Lice in Wake County schools have some parents fed up

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Helping parents combat lice on their children.

Lice problems in local schools have some Wake County parents fed up.

ABC11 has heard from moms who tell us their children have gotten lice two or three times this school year.

Now they're calling on school officials to change their policy to keep the bugs out of their children's hair.

"I pretty much was sitting in my car screaming and crying because I couldn't get rid of it," said Amanda Duncan. Her 8-year-old daughter never had lice until she started school in Wake County this year. Since December, she's had it twice, and Duncan cut her hair.

"People have myths of using mayonnaise and vegetable oil. We went through all that and nothing worked, and then even from the pediatrician, the stuff that they gave us, that didn't work either."

Wake County schools only sends students home if live lice are seen. They can come back to school even if eggs are still in their hair. The school district says it follows national best practices and recommendations from Wake County's health department.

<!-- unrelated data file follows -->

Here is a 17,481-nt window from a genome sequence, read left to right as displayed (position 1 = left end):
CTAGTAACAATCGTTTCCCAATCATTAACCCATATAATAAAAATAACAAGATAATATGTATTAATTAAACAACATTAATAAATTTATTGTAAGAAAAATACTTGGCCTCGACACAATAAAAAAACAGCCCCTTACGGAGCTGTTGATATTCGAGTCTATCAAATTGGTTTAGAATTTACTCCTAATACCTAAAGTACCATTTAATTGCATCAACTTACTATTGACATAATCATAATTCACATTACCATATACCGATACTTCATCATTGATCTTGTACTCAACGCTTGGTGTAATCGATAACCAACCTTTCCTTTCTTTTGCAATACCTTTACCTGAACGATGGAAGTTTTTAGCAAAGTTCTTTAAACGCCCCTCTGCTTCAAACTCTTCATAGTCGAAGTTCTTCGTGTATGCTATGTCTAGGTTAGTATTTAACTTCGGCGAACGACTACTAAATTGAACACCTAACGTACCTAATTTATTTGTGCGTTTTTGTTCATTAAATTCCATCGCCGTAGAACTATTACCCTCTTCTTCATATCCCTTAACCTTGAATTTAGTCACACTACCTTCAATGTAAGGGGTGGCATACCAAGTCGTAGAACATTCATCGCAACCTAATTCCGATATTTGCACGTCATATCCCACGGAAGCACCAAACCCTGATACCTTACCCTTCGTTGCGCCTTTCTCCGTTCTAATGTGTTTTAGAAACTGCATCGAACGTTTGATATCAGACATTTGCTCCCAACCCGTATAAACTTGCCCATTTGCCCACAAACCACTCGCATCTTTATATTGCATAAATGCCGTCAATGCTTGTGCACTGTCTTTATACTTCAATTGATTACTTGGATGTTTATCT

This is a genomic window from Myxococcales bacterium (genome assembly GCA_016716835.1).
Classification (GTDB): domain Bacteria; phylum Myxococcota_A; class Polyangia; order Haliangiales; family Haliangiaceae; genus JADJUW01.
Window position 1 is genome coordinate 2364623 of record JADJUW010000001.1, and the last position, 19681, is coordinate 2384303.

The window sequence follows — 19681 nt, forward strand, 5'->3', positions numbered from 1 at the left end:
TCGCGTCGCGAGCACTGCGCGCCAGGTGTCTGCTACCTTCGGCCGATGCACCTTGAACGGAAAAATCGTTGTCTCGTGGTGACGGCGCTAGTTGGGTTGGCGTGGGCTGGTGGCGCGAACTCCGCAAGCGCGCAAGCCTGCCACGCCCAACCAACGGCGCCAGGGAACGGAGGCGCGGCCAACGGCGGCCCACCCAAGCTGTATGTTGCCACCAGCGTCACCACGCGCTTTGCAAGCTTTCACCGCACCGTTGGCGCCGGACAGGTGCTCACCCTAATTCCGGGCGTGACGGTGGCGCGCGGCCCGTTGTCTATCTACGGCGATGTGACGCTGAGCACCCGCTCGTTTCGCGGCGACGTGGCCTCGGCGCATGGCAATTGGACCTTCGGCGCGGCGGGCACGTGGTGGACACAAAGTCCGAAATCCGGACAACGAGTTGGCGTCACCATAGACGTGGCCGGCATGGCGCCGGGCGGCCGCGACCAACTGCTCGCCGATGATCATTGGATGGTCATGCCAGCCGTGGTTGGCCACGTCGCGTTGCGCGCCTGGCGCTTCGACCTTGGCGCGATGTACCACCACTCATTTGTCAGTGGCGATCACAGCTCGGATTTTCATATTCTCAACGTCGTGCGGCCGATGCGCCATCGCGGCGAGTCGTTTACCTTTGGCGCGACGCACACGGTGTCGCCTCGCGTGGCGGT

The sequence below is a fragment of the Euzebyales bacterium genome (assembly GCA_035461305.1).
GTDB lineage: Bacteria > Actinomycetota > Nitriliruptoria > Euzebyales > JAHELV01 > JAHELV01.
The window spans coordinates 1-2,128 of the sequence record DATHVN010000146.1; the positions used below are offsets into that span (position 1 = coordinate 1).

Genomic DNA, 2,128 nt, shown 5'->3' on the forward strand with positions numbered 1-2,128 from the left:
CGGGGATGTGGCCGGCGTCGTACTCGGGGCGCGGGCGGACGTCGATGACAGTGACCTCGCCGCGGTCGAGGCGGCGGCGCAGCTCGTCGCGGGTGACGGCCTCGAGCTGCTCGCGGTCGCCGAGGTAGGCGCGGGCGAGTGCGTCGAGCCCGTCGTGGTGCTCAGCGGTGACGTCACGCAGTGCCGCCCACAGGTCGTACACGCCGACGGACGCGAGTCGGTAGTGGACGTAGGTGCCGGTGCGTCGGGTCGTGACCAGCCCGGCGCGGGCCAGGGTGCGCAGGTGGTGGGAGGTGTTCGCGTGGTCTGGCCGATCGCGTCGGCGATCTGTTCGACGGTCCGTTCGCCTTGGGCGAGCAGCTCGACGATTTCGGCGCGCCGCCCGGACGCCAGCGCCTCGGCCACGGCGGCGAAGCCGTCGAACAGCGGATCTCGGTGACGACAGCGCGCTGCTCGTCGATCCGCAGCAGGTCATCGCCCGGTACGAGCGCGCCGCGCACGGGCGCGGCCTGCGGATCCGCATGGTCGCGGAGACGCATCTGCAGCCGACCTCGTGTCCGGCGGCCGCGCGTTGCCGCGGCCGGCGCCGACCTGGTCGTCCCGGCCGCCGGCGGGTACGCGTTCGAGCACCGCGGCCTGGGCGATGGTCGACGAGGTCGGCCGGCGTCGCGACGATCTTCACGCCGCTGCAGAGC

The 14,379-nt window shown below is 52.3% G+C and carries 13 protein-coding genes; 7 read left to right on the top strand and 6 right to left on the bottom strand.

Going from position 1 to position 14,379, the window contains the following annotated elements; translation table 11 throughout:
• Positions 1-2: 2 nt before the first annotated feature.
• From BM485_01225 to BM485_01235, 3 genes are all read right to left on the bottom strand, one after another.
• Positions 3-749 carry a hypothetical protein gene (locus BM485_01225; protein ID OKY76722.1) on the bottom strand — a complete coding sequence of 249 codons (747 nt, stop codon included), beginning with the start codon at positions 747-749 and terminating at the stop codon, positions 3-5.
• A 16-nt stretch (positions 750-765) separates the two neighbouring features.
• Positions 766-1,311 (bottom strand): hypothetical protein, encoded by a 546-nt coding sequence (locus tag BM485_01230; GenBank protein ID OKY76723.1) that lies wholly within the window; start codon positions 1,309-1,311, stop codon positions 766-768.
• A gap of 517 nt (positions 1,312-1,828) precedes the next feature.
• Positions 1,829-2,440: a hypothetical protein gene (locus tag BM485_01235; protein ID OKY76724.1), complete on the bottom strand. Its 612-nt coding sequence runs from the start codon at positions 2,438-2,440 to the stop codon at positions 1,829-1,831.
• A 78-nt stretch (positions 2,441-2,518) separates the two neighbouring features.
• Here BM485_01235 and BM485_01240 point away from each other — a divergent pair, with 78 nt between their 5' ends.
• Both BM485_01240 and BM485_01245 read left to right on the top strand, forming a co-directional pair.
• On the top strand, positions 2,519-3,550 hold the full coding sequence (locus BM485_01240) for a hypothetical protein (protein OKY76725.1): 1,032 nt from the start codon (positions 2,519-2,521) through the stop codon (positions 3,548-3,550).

But Duncan says those practices don't work.

"She'll go to school and she'll rub her head on her friend and then boom -- she'll have lice again," Duncan said. "Parents are totally freaked out and embarrassed."

Desperate to rid her daughter of lice for good, Duncan found a lice coach. Yes, a lice coach.

"This is a huge issue at hand. Every school there is not, probably not a classroom that does not have at least one or two children struggling with this," said lice coach Kim Bost.

Bost treats dozens of children every month.

"Kids just keep getting reinfested, and more kids get infested so it creates this cycle of trauma for the children and parents who don't know what to do," Bost said.

She says a special comb in her arsenal pulls the baby lice and eggs glued to the scalp and gets rid of lice for good.

Duncan's daughter now uses it herself every day. Duncan just wishes Wake County Schools would be as thorough.

"Nothing is being done," Duncan said. "It's plain and simple -- the schools are not all over this like it should be."

ABC11 asked Wake County Public Schools whether there could be any changes to its lice practice.

The answer is no.

But parents, if you are truly unhappy, you can go to any school board meeting and talk to your board during the public comment period.

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